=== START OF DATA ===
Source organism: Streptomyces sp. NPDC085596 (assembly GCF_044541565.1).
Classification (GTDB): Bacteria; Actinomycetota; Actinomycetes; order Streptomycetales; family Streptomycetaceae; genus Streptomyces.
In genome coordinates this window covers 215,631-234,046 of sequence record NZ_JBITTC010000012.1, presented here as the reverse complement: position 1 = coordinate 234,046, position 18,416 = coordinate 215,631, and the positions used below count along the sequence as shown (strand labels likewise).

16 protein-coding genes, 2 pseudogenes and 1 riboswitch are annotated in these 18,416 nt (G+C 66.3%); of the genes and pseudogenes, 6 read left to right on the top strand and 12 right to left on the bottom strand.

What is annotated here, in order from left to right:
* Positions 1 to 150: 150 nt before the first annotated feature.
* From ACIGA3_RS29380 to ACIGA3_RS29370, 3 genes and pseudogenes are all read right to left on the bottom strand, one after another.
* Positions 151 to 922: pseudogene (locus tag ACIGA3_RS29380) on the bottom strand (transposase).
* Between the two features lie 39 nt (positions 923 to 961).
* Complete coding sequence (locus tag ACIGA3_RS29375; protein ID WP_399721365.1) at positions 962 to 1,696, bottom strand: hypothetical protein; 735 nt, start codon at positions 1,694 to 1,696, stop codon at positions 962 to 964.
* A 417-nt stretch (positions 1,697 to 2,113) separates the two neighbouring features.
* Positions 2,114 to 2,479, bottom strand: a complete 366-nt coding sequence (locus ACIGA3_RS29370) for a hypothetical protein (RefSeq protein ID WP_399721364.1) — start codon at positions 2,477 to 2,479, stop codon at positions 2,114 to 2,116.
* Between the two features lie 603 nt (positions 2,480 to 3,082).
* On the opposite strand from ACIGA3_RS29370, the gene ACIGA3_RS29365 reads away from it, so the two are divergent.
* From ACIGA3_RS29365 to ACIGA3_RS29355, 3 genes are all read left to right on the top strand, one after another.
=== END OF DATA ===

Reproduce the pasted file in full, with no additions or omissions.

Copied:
Source organism: Streptomyces sp. NPDC085596 (assembly GCF_044541565.1).
Classification (GTDB): Bacteria; Actinomycetota; Actinomycetes; order Streptomycetales; family Streptomycetaceae; genus Streptomyces.
In genome coordinates this window covers 215,631-234,046 of sequence record NZ_JBITTC010000012.1, presented here as the reverse complement: position 1 = coordinate 234,046, position 18,416 = coordinate 215,631, and the positions used below count along the sequence as shown (strand labels likewise).

16 protein-coding genes, 2 pseudogenes and 1 riboswitch are annotated in these 18,416 nt (G+C 66.3%); of the genes and pseudogenes, 6 read left to right on the top strand and 12 right to left on the bottom strand.

What is annotated here, in order from left to right:
* Positions 1 to 150: 150 nt before the first annotated feature.
* From ACIGA3_RS29380 to ACIGA3_RS29370, 3 genes and pseudogenes are all read right to left on the bottom strand, one after another.
* Positions 151 to 922: pseudogene (locus tag ACIGA3_RS29380) on the bottom strand (transposase).
* Between the two features lie 39 nt (positions 923 to 961).
* Complete coding sequence (locus tag ACIGA3_RS29375; protein ID WP_399721365.1) at positions 962 to 1,696, bottom strand: hypothetical protein; 735 nt, start codon at positions 1,694 to 1,696, stop codon at positions 962 to 964.
* A 417-nt stretch (positions 1,697 to 2,113) separates the two neighbouring features.
* Positions 2,114 to 2,479, bottom strand: a complete 366-nt coding sequence (locus ACIGA3_RS29370) for a hypothetical protein (RefSeq protein ID WP_399721364.1) — start codon at positions 2,477 to 2,479, stop codon at positions 2,114 to 2,116.
* Between the two features lie 603 nt (positions 2,480 to 3,082).
* On the opposite strand from ACIGA3_RS29370, the gene ACIGA3_RS29365 reads away from it, so the two are divergent.
* From ACIGA3_RS29365 to ACIGA3_RS29355, 3 genes are all read left to right on the top strand, one after another.